We celebrate business successes. In fact, we even go so far as to suggest (without necessarily having empirical evidence) that success in business correlates with intelligence, moral superiority and suitability for government service. At the same time, we make folk heroes out of some of our most notorious criminals (e.g., Alphonse Gabriel Capone) because of their successes in running illicit businesses. Curious, isn’t it?

Arbitrage – defined simply – is the business of buying and selling an item in two different locations (or two different forms) to take advantage of a pricing disparity: buy low and sell high. This is the basic principle behind essentially all trade; a seller tries to sell his product for more than he paid to acquire it. We love this. It is what makes capitalism work. And we admire the entrepreneurs who make it happen. Until we don’t.

The point at which we will stop admiring these capitalists and start considering them criminals isn’t always clear. But one of the best ways to estimate which side of that line an individual will be considered to stand probably consists of analyzing who lost money in the deal. One thing is certain; if the party that lost money is a government authority then that same party will spend significant resources labeling that capitalist a cheat (even if he or she is celebrated by people on the street).

A case in point is the recent indictment of Republic National Distribution Company and several of its employees in what the TTB refers to as a smuggling operation. Make no mistake, what is alleged (if true) constitutes illegal conduct – and smuggling is just as good (and salacious) a word as any for what was taking place. But what was really taking place? Arbitrage. The kind of behavior we profess to admire.

Here is what happened. In Maryland, the state excise tax for liquor is about $1.50 per gallon. Some 180 miles away (give or take) in the great state of New York the excise tax is about $7.44 per gallon – almost 5 times as high. In business terms, we would see this as the perfect opportunity for arbitrage. From a simple standpoint of logistics, it does not cost $5.94 per gallon to transport liquids from Maryland to New York. There is nothing about the natural resources of the two locations that makes it $5.94 per gallon more expensive to produce liquids in New York than in Maryland. And there is absolutely nothing that makes New York-bought liquor more valuable than Maryland-bought hooch. The difference consists entirely of the amount of tax extracted, or perhaps extorted, by the respective jurisdictions.

Recognizing this pricing disparity, some enterprising New York liquor retailers apparently (and wholly understandably) began looking for opportunities to buy their supply from Maryland vendors. Maryland-based Republic National Distribution Company took the orders and delivered the alcohol to Maryland retailers, where it was held until it was actually claimed by the New York retailers. When the New York retailers picked up the liquor, they paid the Maryland retailers in cash. The retailers then paid RNDC by check.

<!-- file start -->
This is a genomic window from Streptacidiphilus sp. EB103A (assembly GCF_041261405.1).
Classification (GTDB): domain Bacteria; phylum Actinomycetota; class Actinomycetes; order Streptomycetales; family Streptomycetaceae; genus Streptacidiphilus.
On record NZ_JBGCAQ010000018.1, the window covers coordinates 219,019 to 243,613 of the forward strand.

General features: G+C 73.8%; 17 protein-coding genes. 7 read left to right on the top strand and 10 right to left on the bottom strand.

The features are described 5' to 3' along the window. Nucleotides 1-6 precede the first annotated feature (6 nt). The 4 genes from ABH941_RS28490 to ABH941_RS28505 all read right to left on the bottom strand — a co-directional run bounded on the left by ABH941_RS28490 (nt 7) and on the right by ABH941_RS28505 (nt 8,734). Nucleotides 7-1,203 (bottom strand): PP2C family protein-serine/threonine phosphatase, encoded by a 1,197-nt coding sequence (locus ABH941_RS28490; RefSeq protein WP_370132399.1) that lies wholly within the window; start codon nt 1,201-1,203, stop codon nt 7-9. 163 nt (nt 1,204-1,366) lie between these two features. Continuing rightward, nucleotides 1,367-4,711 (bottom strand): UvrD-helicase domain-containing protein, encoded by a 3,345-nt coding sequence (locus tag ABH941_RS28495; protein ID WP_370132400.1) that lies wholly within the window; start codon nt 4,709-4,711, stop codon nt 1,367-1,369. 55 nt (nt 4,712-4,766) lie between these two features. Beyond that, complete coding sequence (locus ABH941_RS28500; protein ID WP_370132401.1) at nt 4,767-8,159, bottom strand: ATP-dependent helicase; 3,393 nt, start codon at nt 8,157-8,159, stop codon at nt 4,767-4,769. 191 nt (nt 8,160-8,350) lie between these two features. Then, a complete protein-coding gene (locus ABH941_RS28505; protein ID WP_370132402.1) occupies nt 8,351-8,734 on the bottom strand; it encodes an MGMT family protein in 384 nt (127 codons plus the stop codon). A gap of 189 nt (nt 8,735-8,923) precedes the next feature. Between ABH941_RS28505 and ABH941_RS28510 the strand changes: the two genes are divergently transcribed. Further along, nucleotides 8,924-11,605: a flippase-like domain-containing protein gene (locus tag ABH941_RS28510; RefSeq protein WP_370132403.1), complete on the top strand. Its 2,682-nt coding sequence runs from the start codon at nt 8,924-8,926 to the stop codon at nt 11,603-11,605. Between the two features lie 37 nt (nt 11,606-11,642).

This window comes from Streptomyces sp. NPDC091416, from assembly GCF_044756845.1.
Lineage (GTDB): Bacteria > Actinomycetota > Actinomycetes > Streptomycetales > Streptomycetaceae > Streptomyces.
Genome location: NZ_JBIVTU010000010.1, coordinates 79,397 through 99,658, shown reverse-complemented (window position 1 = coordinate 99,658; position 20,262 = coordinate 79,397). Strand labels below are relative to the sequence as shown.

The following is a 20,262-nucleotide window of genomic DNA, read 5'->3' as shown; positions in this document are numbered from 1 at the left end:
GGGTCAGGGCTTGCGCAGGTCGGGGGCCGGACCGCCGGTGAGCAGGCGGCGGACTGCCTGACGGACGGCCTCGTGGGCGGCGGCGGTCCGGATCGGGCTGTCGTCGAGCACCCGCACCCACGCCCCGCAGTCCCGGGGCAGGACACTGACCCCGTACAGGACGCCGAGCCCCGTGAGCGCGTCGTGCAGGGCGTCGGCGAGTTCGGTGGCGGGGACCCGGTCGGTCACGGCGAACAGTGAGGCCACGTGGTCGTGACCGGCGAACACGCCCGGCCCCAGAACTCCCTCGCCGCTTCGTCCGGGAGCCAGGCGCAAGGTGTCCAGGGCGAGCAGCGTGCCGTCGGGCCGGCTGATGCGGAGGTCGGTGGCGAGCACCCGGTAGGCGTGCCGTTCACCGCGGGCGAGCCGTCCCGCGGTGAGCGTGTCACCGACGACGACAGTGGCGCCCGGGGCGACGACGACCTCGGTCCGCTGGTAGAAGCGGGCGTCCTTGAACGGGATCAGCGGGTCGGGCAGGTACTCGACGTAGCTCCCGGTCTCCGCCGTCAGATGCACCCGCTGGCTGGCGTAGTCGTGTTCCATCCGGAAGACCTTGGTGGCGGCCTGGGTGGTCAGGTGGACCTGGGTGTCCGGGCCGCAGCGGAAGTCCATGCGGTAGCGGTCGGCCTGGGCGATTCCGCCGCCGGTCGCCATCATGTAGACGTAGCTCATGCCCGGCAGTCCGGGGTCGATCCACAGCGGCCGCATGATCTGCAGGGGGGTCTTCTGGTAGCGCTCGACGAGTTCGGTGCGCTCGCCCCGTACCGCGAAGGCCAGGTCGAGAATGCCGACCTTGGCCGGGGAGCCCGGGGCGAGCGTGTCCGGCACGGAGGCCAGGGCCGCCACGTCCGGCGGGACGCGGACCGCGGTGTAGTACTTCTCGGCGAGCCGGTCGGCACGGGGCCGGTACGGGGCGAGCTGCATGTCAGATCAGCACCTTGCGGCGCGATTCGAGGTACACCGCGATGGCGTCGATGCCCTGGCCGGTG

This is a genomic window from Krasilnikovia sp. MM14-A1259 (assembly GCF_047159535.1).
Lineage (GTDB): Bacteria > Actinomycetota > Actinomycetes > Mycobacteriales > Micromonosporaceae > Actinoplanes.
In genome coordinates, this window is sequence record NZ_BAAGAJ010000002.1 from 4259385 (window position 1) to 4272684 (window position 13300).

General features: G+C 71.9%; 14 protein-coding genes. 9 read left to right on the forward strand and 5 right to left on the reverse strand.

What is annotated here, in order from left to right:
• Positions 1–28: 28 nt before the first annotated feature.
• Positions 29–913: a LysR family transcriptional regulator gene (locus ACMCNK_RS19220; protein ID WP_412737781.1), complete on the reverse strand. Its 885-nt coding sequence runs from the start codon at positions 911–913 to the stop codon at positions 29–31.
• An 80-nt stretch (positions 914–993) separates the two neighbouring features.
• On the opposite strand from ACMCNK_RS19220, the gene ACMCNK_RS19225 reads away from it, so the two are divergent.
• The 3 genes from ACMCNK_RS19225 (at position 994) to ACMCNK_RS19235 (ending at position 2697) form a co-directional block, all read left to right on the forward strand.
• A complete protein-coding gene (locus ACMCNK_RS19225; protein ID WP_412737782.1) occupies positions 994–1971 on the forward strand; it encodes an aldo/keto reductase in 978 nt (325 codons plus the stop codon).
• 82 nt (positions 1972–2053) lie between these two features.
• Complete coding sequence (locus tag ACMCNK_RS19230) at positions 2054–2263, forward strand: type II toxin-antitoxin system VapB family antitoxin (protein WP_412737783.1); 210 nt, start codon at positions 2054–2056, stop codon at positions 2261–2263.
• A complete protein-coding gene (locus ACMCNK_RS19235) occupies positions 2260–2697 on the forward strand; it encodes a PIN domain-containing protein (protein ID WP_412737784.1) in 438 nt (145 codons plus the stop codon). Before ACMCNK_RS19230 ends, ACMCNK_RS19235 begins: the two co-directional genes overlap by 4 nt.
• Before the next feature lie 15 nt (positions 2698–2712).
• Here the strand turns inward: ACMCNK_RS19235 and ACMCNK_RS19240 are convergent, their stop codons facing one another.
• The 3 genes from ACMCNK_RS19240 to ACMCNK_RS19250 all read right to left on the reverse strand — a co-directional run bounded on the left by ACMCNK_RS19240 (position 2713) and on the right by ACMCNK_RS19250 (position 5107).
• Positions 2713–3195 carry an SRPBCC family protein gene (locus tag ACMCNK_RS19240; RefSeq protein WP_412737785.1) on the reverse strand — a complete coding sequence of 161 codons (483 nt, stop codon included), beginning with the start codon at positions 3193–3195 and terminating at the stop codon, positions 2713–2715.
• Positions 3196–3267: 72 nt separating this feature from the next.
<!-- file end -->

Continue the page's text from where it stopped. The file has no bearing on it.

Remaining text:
In case you’re not keeping track, let me sum up. A Maryland distributor received orders at its offices in Maryland. It filled those orders by delivering liquor to a Maryland address. It received payment for those orders in Maryland (on a check drawn on the account of a Maryland payor).

So are we to admire this intrepid capitalist? Not according to the TTB, the Department of Justice, the IRS or the New York State Department of Taxation and Finance. According to the TTB press release, this was a criminal activity. The authorities are seeking a money judgment of at least $9 million, and forfeiture of all proceeds from the transactions. In addition, RNDC and each of the individual defendants faces a fine of $250,000. If any individual is convicted in connection with the case, he or she will face up to a 20 year prison sentence.

What should we learn from this? Firstly, the case reinforces the notion that anything which could be characterized as stealing from the government can find you in a load of trouble. Secondly, however, we should ask the question of whether this might have happened without any criminal intent.

What if RNDC was simply trying to accommodate the needs of its customers? Isn’t that just good business? The allegations include the filing of Maryland state reports indicating that all liquor sold by RNDC in these transactions was intended for consumption in Maryland. That looks bad, but what if RNDC didn’t actually know that the liquor would be carted back to The Empire State? What if they thought it might be carried back to New York, but they didn’t know for certain? Alternatively, what if the goods were to be consumed in Maryland but the buyers suddenly developed a New York State of Mind? Would your answer depend on whether RNDC had a term in its PO that required the buyer to distribute the liquor solely in the state of delivery?

At some point, the answers to these questions may put the distributor in the position of being made to police the behavior of the retailer. Is that good policy?